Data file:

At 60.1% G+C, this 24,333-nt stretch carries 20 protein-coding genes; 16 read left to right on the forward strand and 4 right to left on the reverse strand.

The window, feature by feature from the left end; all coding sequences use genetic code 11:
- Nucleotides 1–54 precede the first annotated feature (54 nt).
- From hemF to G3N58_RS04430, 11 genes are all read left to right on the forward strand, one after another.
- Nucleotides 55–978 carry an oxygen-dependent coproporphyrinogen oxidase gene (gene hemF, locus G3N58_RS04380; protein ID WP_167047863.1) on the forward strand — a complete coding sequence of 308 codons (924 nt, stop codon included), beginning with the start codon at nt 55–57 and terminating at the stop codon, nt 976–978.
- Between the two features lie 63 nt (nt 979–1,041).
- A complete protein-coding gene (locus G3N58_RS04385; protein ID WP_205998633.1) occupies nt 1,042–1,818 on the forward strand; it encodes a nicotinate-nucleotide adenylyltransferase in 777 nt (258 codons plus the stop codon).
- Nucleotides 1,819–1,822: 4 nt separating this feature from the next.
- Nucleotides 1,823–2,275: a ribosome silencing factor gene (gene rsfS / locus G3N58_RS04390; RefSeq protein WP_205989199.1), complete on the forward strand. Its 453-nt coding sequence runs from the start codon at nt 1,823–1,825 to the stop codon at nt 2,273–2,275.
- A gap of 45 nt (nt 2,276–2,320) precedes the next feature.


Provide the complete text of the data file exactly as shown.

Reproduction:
At 60.1% G+C, this 24,333-nt stretch carries 20 protein-coding genes; 16 read left to right on the forward strand and 4 right to left on the reverse strand.

The window, feature by feature from the left end; all coding sequences use genetic code 11:
- Nucleotides 1–54 precede the first annotated feature (54 nt).
- From hemF to G3N58_RS04430, 11 genes are all read left to right on the forward strand, one after another.
- Nucleotides 55–978 carry an oxygen-dependent coproporphyrinogen oxidase gene (gene hemF, locus G3N58_RS04380; protein ID WP_167047863.1) on the forward strand — a complete coding sequence of 308 codons (924 nt, stop codon included), beginning with the start codon at nt 55–57 and terminating at the stop codon, nt 976–978.
- Between the two features lie 63 nt (nt 979–1,041).
- A complete protein-coding gene (locus G3N58_RS04385; protein ID WP_205998633.1) occupies nt 1,042–1,818 on the forward strand; it encodes a nicotinate-nucleotide adenylyltransferase in 777 nt (258 codons plus the stop codon).
- Nucleotides 1,819–1,822: 4 nt separating this feature from the next.
- Nucleotides 1,823–2,275: a ribosome silencing factor gene (gene rsfS / locus G3N58_RS04390; RefSeq protein WP_205989199.1), complete on the forward strand. Its 453-nt coding sequence runs from the start codon at nt 1,823–1,825 to the stop codon at nt 2,273–2,275.
- A gap of 45 nt (nt 2,276–2,320) precedes the next feature.